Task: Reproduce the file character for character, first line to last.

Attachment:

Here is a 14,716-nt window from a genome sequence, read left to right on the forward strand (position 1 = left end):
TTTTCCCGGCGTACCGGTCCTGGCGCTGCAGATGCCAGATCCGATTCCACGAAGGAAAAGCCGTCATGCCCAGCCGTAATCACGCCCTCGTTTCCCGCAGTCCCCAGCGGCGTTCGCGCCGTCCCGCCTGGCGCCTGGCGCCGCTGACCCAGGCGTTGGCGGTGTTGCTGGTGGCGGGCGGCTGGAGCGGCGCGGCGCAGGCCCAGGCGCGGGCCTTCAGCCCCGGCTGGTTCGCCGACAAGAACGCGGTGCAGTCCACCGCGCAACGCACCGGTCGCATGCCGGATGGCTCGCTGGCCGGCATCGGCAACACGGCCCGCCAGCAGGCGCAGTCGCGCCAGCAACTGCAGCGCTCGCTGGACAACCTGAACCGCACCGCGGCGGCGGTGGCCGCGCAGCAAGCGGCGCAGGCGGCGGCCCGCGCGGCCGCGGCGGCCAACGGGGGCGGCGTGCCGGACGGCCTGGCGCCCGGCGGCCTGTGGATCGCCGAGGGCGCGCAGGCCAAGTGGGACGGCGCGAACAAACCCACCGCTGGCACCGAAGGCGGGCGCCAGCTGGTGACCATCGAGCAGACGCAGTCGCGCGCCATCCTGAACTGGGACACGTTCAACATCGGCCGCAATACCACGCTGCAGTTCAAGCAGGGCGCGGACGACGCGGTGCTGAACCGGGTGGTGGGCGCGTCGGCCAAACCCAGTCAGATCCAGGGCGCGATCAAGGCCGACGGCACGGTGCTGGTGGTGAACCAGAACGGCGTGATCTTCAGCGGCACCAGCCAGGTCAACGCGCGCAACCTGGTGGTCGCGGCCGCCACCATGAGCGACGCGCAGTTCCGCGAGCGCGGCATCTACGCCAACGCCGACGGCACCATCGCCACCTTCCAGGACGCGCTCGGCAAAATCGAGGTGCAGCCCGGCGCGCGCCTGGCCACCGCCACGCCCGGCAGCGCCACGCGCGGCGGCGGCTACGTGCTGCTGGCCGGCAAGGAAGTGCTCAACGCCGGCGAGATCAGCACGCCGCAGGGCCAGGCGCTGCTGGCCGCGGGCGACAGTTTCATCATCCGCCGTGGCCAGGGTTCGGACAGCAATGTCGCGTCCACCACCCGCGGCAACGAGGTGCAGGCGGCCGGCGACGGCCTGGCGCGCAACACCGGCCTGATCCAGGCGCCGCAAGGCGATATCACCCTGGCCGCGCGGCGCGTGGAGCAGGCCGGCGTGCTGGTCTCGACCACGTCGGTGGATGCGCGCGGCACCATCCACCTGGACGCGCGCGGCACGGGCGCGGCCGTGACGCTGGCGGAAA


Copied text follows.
Here is a 14,716-nt window from a genome sequence, read left to right on the forward strand (position 1 = left end):
TTTTCCCGGCGTACCGGTCCTGGCGCTGCAGATGCCAGATCCGATTCCACGAAGGAAAAGCCGTCATGCCCAGCCGTAATCACGCCCTCGTTTCCCGCAGTCCCCAGCGGCGTTCGCGCCGTCCCGCCTGGCGCCTGGCGCCGCTGACCCAGGCGTTGGCGGTGTTGCTGGTGGCGGGCGGCTGGAGCGGCGCGGCGCAGGCCCAGGCGCGGGCCTTCAGCCCCGGCTGGTTCGCCGACAAGAACGCGGTGCAGTCCACCGCGCAACGCACCGGTCGCATGCCGGATGGCTCGCTGGCCGGCATCGGCAACACGGCCCGCCAGCAGGCGCAGTCGCGCCAGCAACTGCAGCGCTCGCTGGACAACCTGAACCGCACCGCGGCGGCGGTGGCCGCGCAGCAAGCGGCGCAGGCGGCGGCCCGCGCGGCCGCGGCGGCCAACGGGGGCGGCGTGCCGGACGGCCTGGCGCCCGGCGGCCTGTGGATCGCCGAGGGCGCGCAGGCCAAGTGGGACGGCGCGAACAAACCCACCGCTGGCACCGAAGGCGGGCGCCAGCTGGTGACCATCGAGCAGACGCAGTCGCGCGCCATCCTGAACTGGGACACGTTCAACATCGGCCGCAATACCACGCTGCAGTTCAAGCAGGGCGCGGACGACGCGGTGCTGAACCGGGTGGTGGGCGCGTCGGCCAAACCCAGTCAGATCCAGGGCGCGATCAAGGCCGACGGCACGGTGCTGGTGGTGAACCAGAACGGCGTGATCTTCAGCGGCACCAGCCAGGTCAACGCGCGCAACCTGGTGGTCGCGGCCGCCACCATGAGCGACGCGCAGTTCCGCGAGCGCGGCATCTACGCCAACGCCGACGGCACCATCGCCACCTTCCAGGACGCGCTCGGCAAAATCGAGGTGCAGCCCGGCGCGCGCCTGGCCACCGCCACGCCCGGCAGCGCCACGCGCGGCGGCGGCTACGTGCTGCTGGCCGGCAAGGAAGTGCTCAACGCCGGCGAGATCAGCACGCCGCAGGGCCAGGCGCTGCTGGCCGCGGGCGACAGTTTCATCATCCGCCGTGGCCAGGGTTCGGACAGCAATGTCGCGTCCACCACCCGCGGCAACGAGGTGCAGGCGGCCGGCGACGGCCTGGCGCGCAACACCGGCCTGATCCAGGCGCCGCAAGGCGATATCACCCTGGCCGCGCGGCGCGTGGAGCAGGCCGGCGTGCTGGTCTCGACCACGTCGGTGGATGCGCGCGGCACCATCCACCTGGACGCGCGCGGCACGGGCGCGGCCGTGACGCTGGCGGAAA